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Local Brevities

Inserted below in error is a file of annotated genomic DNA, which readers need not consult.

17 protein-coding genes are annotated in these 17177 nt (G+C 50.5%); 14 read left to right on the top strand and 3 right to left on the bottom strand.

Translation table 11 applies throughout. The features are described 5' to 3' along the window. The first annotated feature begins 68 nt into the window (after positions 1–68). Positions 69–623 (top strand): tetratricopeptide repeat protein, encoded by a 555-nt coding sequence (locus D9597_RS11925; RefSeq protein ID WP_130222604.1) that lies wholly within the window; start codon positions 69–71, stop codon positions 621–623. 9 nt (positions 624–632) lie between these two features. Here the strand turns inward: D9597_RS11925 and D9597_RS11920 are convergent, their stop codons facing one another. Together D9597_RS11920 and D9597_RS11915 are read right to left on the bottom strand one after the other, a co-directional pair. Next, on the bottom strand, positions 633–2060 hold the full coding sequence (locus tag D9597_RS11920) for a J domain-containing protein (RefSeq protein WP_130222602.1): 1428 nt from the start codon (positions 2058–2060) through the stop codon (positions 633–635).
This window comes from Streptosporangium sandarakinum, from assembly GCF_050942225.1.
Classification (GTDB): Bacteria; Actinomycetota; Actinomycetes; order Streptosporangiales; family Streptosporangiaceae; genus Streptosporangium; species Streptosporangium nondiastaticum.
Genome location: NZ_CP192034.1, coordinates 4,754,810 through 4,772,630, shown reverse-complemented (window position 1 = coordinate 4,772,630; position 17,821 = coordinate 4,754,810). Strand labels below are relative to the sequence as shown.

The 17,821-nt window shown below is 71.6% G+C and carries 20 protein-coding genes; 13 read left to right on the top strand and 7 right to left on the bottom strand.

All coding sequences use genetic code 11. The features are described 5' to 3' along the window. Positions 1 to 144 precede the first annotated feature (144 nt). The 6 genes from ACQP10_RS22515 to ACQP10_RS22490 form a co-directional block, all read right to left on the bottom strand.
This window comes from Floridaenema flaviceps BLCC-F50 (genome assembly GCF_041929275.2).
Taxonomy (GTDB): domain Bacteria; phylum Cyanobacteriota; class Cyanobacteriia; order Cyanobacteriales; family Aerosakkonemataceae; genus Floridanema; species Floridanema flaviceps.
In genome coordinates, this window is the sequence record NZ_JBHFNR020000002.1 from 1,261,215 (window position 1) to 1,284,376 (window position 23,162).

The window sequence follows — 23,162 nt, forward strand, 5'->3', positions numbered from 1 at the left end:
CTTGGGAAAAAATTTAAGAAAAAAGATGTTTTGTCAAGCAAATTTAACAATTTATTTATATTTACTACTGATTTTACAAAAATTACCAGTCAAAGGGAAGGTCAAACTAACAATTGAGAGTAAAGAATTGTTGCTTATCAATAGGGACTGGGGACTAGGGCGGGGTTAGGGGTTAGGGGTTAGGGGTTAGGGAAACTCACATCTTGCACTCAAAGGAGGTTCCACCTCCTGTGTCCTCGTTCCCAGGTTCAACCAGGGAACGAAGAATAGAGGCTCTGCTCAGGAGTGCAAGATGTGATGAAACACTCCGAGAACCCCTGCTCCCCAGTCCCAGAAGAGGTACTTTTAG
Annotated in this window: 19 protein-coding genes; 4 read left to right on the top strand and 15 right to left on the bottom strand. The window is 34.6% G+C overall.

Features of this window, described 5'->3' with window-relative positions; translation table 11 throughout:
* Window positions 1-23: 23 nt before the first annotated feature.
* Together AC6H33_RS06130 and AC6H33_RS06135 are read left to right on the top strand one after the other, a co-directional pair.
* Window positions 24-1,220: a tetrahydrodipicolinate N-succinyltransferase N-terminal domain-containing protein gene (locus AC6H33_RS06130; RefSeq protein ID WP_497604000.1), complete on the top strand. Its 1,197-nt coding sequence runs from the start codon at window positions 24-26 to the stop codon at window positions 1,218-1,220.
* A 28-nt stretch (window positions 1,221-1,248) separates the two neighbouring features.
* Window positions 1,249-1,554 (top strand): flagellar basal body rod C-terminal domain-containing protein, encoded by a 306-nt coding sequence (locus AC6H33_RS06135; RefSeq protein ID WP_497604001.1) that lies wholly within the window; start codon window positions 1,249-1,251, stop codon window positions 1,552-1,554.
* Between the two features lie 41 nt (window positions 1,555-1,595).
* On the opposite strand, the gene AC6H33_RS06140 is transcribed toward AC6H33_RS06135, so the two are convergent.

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Henry Richards has just completed a fence around his coal yard. Henry D. Estabrook speaks in University hall, jan. 21, before the oratorical association. The circuit judge has appointed F. A. Stivers to defend the case against Charles Perrin. A nolle proseqni was entered fchis afternoon in the case of the People vs. Jolm Parker, charged with larceny. Those who attended the Trinity Lutheran social Saturday evening had a good time. The ladies cleared $9.30. Allen C. Steckle, the great tackle of the U. of M. team was elected football captain for next year last Saturday afternoon. E. E. Taylor, of S. Main st., leaves this evening for Chicago, to accept, a lucrative position which has been tendered him. Mrs, Mary Gaffney, of Thayer st. , died Saturday night of paralysis. The funeral services will be held in St. Thomas' church tomorrow at 9 o'cluck. Judge Kinne this afternoon granted a divorce in the case of Caroline Esch vs. Henry Esch on the ground of cruelty and also an order for $100 permanent alimony. Dr. Schuyler has just moved into his elegant new home on E. University ave. Dr. Schuyler's house has one of the most tiniqne and attractive reception halls in the city. In the divorce case of Ella M. Miller vs. John Miller a motion was granted this afternoon that the defendant pay $30 solicitors fee and $2 a week alimony pending the suit. Mark Hanna is now in the Washtenaw county jail in default of money enough to pay his fine for being drunk Satnrday. He is a travelling artisan and will remain in jail 10 days. Adam Sauer, the builder, who has been at Dexter for some time building a hoase, has completed his job and had it accepted, with words of eommendation for his worknianship. He is now at home for the winter. '$ James Robison is rendy f or the snow, having 1 2 elegant new Portland cntters already to hitch on to. They have ;i fine arrangement for adjusting the tMlls By simply tuming a thumb screw they can be slid along and set to snit the track. Frank Ayer, the whoLesale oyster man of W. Huron st. , has sokl in Ann Arbor since Sept. 23, 1,157,400 oysters, or estimating the popnlation at 20,000 as Gity Directory Publisher Mills claims, 52S. 7 oysters for every man woman and child. The Ann Arbor Organ Co. has just received an order frorn Sidney, Australia. The works are running to their full capacity and all but the machine rooms are working over time. The output of the company this year -will be neai-ly doublé that of any previous year. Superintendent E. T. Austin, of the Owosso schools gave talks on sariitation and physical geography at the Shiaw. assee connty inspiration institute and {achers' assockttion held in Cornnii!' lást wéèi. Mi'. Austin is a graduate of the U. of M. and an old Washtenaw county boy. He has many old firends in thig city. Some laiscreaut' with inteut to injnre a couple of women in this city, on Satnrday nxailed several hundred vile mimeograpfa letters from Detroit to people liTing here. The women against whom the letters are directed bear reputable eharacters and the miscreant who takes this way to work his spite should be hunted down and exposed. The Jackson Stinday Herald is very proud of the. fact that it is to have telephone No. 1, of the New State Telepfaoue Co. , in Jackson. We hope that pride comes not before a fall. Telephone No. 1 in this city was placed in the office of' C. Lincoln MacGuire, an attorney, who was shortly afterwards charged with attempting to rlefraud. John Haarer is a subscriber to tlie dailyj Hamburger Freuden Blatt, of Hamburg, Gennany. He says it usually reaches him from seven to eight days after publication. The lasb one he lias ivccivert is the issue of Növ. 25, and ir coutains a discription of the new fast steamer Denschlaud which will rnake fchè trip frora Hamburg to New York iu five days. A. 0. Schninacher's venison presented him by a hnnter from the uorthem part of the state near Roscommon, (who did not know the differeuce between porcupine aud venison uutil he atteiupted to piek np bis game) would have proved delicious if the said venison had uot bceu spiked with skunk as recommended in his cook book. Dr John Kapp has just returned from a hunting trip near Roscommon. Detroit Evening News: "Half a dozen studeuts sat iu the Michigan Ceutiül waitïng room iu Detroit late laat night. " "I had an eugagemeut to be back iu Anu Arbor at 7:30 o'clook," said one. "But the elcetric wasn't running ouaoconut of the storm and I only had ?5 ceuts. I started to huut np ,i friend aud had to wander aronnd abont two miles before I fonnd him a.vay out ou Fourth ave. By the time I had borrowed mouey enbngh to go home, the cars had stopped, so I had to walk down aud now cau't get home till away aloug iu the moruiug. " From Tuesday's Daily Argus. There are 44 imnates of the cotmty house today. The 31st Michigan at Knoxville was paid yesterday. The hospital aid bonds are all paid and there is $3D0 left over in tha-t fuud, A marriage license was issued this morniug to George Hoenes, of Manchester and Miss Eliza Erlenbush, of Bridgewater. Last spring the government planted 8,000,000 wall ayed pike in the waters of the great lakes and the in land waters of Michigan. The Ann Arbor Bowling Club will go to Jackson Satiirday afternoon at o :45 to play a return game with the Nationals of that city. The administrator's sale of the 109 acres belouging to the Eliza North estate iu Salein for f 2, 365 to Fred Atchiuson, was coníirmed iu the probate conrt today. The city treasurer collected I547.34 city taxes yesterday and 29. 84 sewer tax. He says about 3,000 people have been iu to make inquines about the ameran of tlieir tases. ■ The fire departmení was called to the residence of Frank W. Bigalke, 715 S. Twelfth st. , last eveuiug to extiugnish a fire which had been started by a parlor match. Very little damage was doue. The snperintendents of the poor held their senn-monthly meetiug at the conuty house today and trausatced the regular routine business. Bills to the amona oí' about $250 were jiudited and allowed. Mrs. Regina Joerudt, wife of Wm. Joerndt, of 616 Miller ave., died yesterday of apoplexy, aged 51 years. The funeral will be held tomorrow at 2 o'clock at Zion church. She was )orn in Germany. A Knoxville dispatch says fchat the lst has a strong trio of hospital stewrds in Wallace G. Palmer, O. A. Freeand aud Heury StantoD. Palmer and Freeland have recently returned from detached servïcö. Parties havíug busiuess iu the probate court should take uotice that Jiidse Newikrk exne.cts to be absent in Lake cotmty from Monday morning to Thursday night. Hearings set for these date ■will be adjourned mil fho parties notified. The offiecvs ekwtöi St. Mury's Lodge, No. ', A. A. fe í, Mttsong, were iustalled last eveiiiüg by 'E. H. Cassey, of Detroit, who acted as grand master. ïlie iustallation was public and a good number of people were present. After the installation addresses were made by Aeting Grand Master Cassey and John T. Forchne, master of St. Mary's lodge. The Owosso Argus contains the following kindly words: Dcputy Railroad Cornmissioner Wedemeyer has annonnced that he will retire from. politics Jan. 1, and that he doesn't want a thing uut to be left alone. He will resume the practice of law at Ann Arbor. Mr. Wedemeyer is one of the brightést young men in the state, and his record as a state official is one to be envied. Id the circnit cótirt yeeterday the injunction in the divorce case pending between Mr. and Mrs. John Miller was modified so that Mr. Miller may dispose of his personal property, excepting his honsehold goods, to carry 011 his bnsiness. The athletic association gives a bauquet to the "champious of the west" at the Cook house, Saturday, Deo. 17, the tickets being placed at p. Asa number of the alumni are to bc present the tickets to be sold in this city are limited to 60. Washtenaw Chapater, Ka 6, R. A. M., eleoted the follówing offleers last evening: H. P., Wesley E. Howe; K., H. (ï. Prettyman; S., Blmer E. Beal; treaánrér, C. E. Hiscock; secretary, N. G. Gates; C. of H. , E. W. Staebler; P. S., John Lindenschmitt ; R. A. C, William Merrithew; M. of 8d V. , Willaim O. Hollands ; M. of 2d V. , Warren E. Wadhams ; M. of 1 st V. , John Srnoots; tyler, Capt. Thomas Taylor. After the election the officers were installed by Past High Priest and Grand Lecnrer L. C. Goodrich. Says the Owosso Argus : Mrs. Aggie Cutterbach, of Vernou, complains of Eli Cntterback, of Aun Arbor, for the ïarceny ot her household goods to the exteut of 150 worth. The story in connection with the case is that Mrs. Cutterback's husband went to Ann Arbor some time ago to take treatmeut for creeping paralysis. He died there and was brotight to Vernon for burial. Next day his brother Eli carne up froni Aun Albor and removed the goods to his home presumably for services rendered. The only casis tried in the circuit court today was the Frozen Trnth case, or in other words the trial of Louis E. Cuthbert, the private detective who iuduced Fred Reimold to let hiru in his saloon on Sunday. The charge was violation of the liquor law in keeping the saloon open on Sunday. He was defended by Lehman Bros." & Stivers. Judge Babbitt and Arthnr Brown I prosecnted. Mr. Lehman made a ínotion that the case be dismissed. Judge Babbitt argued that the saloon was open, that Cuthbert procnred its openening and that the statue did not provide that the saloonkeeper or his agents were the only persons who could open a saloon. A ter the evidence for the prosecution was in, the judge ordered an acquital. TJras ends the celebrated Frozen Trath cases.